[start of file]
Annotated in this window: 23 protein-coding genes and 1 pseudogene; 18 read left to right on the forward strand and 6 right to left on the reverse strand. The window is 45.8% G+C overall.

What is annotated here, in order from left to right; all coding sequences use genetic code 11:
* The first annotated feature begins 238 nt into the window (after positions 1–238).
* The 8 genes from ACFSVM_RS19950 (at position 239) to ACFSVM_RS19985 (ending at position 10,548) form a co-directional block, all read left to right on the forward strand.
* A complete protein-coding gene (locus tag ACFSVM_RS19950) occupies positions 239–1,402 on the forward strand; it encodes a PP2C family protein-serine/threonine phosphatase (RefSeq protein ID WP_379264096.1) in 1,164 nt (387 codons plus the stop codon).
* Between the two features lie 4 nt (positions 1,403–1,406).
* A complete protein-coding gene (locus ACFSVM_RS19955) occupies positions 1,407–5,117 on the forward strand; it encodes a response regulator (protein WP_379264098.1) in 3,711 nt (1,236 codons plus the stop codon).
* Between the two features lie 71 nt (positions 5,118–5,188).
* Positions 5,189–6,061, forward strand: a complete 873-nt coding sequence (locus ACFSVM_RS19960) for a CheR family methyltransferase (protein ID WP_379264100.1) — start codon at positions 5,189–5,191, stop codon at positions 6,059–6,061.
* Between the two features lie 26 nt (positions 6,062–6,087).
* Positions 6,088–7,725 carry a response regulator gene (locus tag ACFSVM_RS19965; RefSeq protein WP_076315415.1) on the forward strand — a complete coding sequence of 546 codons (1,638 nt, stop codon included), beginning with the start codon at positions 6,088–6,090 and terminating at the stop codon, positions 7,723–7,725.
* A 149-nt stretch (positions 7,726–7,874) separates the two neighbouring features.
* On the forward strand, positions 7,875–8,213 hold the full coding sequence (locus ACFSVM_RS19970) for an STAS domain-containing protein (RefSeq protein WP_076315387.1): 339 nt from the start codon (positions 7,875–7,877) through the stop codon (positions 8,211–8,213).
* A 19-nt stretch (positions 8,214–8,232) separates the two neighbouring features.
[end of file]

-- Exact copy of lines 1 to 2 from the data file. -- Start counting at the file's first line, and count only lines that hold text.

Annotated in this window: 23 protein-coding genes and 1 pseudogene; 18 read left to right on the forward strand and 6 right to left on the reverse strand. The window is 45.8% G+C overall.

What is annotated here, in order from left to right; all coding sequences use genetic code 11: